Now it’s time to check on the gray areas. We don’t think “Culinary nutrition expertise” makes a lot of sense, but we don’t go by gut feelings. So we checked with Google Trends. This is a tool that tells you how much people are searching for a given term. “Culinary nutrition expertise”? Nobody is searching for that term. We don’t have it on our list, and we won’t be adding it. Ditto for “personalized nutrition plans” and Bard’s suggestion of “food intolerances” — that’s a big issue for many people, but they’re not mostly looking for nutrition coaches.

On the other hand, we found that quite a few people are looking for information on gut health, another of Bard’s ideas. That’s not going to make our first list of keywords, but it’s probably worth writing a blog post on the subject for that website.

Google Ads, Semrush, Spyfu, and similar tools will all give you information on the search volume and difficulty level of particular keywords. Use this kind of data to narrow your list to keywords people actually use to look for your goods and services.

Check the competitive landscape

Many of these tools (though not the generative AI tools) will give you a hint of how much the keywords cost for ads, which can provide some insight into competition. Google Ads is of course the most accurate. Spyfu will, in a paid plan, give you a lot of information on organic competitors as well as those who are paying for ads for the keywords on your list. It will also share their rankings, and it is reasonably accurate.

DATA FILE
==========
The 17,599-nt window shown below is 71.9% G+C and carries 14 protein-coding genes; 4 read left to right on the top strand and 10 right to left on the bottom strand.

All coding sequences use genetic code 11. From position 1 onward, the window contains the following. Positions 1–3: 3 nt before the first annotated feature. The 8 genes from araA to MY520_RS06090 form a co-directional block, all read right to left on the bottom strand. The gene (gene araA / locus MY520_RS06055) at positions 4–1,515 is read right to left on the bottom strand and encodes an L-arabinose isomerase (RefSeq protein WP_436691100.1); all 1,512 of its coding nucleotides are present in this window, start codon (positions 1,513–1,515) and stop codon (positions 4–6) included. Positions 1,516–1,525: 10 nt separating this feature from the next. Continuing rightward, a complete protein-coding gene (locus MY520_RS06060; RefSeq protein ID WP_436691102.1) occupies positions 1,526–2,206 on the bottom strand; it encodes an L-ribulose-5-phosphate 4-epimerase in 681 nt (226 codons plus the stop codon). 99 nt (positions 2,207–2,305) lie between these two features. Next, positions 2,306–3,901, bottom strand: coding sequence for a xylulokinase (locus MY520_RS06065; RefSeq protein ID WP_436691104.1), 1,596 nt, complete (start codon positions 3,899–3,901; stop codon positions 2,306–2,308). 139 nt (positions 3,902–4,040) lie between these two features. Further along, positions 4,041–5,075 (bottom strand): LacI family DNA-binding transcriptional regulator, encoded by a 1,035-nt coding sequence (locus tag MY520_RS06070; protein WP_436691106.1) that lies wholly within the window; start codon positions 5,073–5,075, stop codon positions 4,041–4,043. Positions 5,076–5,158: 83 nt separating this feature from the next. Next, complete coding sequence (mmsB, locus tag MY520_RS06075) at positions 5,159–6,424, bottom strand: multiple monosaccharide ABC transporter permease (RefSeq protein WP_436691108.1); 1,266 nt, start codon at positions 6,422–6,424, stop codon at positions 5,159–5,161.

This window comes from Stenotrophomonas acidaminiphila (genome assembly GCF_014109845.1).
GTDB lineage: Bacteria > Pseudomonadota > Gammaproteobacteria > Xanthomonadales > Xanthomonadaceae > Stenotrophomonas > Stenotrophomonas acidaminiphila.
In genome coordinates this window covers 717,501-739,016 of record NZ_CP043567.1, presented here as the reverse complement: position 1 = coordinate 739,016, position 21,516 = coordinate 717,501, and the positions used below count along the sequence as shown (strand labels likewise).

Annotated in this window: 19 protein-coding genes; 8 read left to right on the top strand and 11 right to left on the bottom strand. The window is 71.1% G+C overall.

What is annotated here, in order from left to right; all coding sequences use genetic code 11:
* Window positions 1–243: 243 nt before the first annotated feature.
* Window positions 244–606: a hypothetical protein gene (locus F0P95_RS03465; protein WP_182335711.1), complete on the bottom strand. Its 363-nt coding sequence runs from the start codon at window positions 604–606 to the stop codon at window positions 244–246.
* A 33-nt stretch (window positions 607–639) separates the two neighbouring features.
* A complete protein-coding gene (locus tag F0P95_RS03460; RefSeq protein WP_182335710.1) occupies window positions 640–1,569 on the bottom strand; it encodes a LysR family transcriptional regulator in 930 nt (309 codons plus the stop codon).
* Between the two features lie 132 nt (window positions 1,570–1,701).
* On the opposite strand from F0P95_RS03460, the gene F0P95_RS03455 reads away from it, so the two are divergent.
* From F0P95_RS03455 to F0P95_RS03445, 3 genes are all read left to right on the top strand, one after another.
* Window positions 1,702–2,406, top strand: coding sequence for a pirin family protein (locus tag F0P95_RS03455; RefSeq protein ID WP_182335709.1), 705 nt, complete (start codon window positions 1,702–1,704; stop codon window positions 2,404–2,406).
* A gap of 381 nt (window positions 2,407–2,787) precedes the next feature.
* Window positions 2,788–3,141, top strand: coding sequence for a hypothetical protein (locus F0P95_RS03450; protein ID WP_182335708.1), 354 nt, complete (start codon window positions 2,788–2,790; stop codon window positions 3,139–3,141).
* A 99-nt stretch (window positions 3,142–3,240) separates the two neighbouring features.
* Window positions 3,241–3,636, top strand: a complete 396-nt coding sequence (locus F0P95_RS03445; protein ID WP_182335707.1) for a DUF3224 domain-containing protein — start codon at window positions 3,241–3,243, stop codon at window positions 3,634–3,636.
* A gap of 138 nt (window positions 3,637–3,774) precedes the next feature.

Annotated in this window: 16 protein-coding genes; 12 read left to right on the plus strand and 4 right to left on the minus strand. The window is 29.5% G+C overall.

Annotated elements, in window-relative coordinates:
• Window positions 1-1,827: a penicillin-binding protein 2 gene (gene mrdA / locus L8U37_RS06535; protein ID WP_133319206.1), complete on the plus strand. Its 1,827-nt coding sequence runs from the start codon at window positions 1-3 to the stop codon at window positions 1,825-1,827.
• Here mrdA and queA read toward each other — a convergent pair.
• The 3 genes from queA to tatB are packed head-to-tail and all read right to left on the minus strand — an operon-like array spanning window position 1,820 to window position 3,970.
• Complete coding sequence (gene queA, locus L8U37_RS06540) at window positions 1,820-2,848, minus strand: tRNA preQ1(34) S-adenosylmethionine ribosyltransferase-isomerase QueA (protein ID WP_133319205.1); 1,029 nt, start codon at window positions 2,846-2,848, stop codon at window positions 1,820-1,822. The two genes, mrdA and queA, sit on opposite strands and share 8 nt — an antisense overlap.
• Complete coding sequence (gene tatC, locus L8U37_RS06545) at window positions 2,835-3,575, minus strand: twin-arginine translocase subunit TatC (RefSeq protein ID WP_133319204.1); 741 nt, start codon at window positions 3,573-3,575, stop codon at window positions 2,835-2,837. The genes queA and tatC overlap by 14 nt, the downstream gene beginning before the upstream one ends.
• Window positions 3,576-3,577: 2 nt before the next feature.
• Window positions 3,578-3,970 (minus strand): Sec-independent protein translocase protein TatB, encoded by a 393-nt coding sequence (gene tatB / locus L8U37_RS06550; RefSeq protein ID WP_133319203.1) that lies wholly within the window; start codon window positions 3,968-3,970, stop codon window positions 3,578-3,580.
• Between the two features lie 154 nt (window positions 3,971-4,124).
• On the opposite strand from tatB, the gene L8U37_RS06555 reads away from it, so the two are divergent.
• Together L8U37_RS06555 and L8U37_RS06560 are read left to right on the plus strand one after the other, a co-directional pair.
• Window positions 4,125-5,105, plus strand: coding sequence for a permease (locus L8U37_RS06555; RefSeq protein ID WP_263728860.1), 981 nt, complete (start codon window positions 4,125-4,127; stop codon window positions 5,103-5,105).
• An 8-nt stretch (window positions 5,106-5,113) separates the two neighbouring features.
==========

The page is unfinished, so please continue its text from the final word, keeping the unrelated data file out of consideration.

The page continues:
These tools are a better bet than just typing the keywords in at Google. Individuals see different things on the search engine results pages (SERPs) so you can’t really tell the rankings from that.

However, it makes sense to have a look at the other websites that show up for the terms you want to put on your list. Some of the best keywords — including “nutrition coach” — will not be immediately accessible to a new website or to a new company. Keep them on your list, but plan to make them a long-term investment.

The long tail

Make sure that some of the words on that list are long-tail keywords.

Long Tail Keywords Explained

Long-tail keywords are the less popular, more specific terms that you might be able to rank for more quickly than the broadest, most generic, most popular keywords on your list. You should have a balance of both types. “Institute for Integrative Nutrition certification” is more of a long-tail keyword, but we went with “Institute for Integrative Nutrition coach” and “IIN coach,” both of which actually have more search volume. ChatGPT and Bard didn’t know that.

So how’d the bots do?

Both ChatGPT and Bard were quick to spit out their lists and neither list was terrible. Both were faster and easier than the more specialized tools, though less trustworthy. Use generative AI tools to begin brainstorming your keyword list, and be sure to do the same testing you would with a list you brainstormed by yourself or around the conference table.